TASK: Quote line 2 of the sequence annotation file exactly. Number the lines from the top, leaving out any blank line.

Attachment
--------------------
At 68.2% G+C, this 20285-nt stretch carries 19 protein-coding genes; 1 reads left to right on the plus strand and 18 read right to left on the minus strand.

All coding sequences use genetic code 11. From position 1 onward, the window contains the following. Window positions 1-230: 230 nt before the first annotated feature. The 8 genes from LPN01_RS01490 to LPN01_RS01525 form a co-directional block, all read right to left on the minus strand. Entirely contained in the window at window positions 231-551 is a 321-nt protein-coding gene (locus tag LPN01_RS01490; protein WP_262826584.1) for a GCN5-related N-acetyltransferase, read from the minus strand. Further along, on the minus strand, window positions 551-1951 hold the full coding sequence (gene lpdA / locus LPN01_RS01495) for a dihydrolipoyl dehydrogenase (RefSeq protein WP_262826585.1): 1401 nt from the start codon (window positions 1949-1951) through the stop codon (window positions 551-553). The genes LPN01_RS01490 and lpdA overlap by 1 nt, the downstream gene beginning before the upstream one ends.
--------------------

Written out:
All coding sequences use genetic code 11. From position 1 onward, the window contains the following. Window positions 1-230: 230 nt before the first annotated feature. The 8 genes from LPN01_RS01490 to LPN01_RS01525 form a co-directional block, all read right to left on the minus strand. Entirely contained in the window at window positions 231-551 is a 321-nt protein-coding gene (locus tag LPN01_RS01490; protein WP_262826584.1) for a GCN5-related N-acetyltransferase, read from the minus strand. Further along, on the minus strand, window positions 551-1951 hold the full coding sequence (gene lpdA / locus LPN01_RS01495) for a dihydrolipoyl dehydrogenase (RefSeq protein WP_262826585.1): 1401 nt from the start codon (window positions 1949-1951) through the stop codon (window positions 551-553). The genes LPN01_RS01490 and lpdA overlap by 1 nt, the downstream gene beginning before the upstream one ends.